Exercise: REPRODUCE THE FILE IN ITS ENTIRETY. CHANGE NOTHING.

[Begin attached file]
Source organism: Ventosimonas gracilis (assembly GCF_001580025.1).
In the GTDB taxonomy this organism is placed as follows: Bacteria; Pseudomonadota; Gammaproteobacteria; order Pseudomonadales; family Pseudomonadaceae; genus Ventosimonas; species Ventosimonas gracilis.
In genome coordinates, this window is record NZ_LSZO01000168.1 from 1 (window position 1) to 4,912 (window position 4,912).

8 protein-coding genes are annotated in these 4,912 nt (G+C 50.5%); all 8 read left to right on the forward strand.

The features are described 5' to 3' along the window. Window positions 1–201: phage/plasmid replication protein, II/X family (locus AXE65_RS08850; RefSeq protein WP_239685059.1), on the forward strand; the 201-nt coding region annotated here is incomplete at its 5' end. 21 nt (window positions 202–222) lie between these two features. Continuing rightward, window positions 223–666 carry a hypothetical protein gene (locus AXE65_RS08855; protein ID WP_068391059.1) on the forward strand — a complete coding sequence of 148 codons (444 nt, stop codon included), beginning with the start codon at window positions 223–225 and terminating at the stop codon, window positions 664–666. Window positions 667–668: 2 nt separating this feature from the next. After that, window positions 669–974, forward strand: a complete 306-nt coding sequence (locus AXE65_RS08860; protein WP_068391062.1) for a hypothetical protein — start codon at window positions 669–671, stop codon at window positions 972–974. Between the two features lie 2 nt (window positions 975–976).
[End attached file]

Source organism: Ventosimonas gracilis (assembly GCF_001580025.1).
In the GTDB taxonomy this organism is placed as follows: Bacteria; Pseudomonadota; Gammaproteobacteria; order Pseudomonadales; family Pseudomonadaceae; genus Ventosimonas; species Ventosimonas gracilis.
In genome coordinates, this window is record NZ_LSZO01000168.1 from 1 (window position 1) to 4,912 (window position 4,912).

8 protein-coding genes are annotated in these 4,912 nt (G+C 50.5%); all 8 read left to right on the forward strand.

The features are described 5' to 3' along the window. Window positions 1–201: phage/plasmid replication protein, II/X family (locus AXE65_RS08850; RefSeq protein WP_239685059.1), on the forward strand; the 201-nt coding region annotated here is incomplete at its 5' end. 21 nt (window positions 202–222) lie between these two features. Continuing rightward, window positions 223–666 carry a hypothetical protein gene (locus AXE65_RS08855; protein ID WP_068391059.1) on the forward strand — a complete coding sequence of 148 codons (444 nt, stop codon included), beginning with the start codon at window positions 223–225 and terminating at the stop codon, window positions 664–666. Window positions 667–668: 2 nt separating this feature from the next. After that, window positions 669–974, forward strand: a complete 306-nt coding sequence (locus AXE65_RS08860; protein WP_068391062.1) for a hypothetical protein — start codon at window positions 669–671, stop codon at window positions 972–974. Between the two features lie 2 nt (window positions 975–976).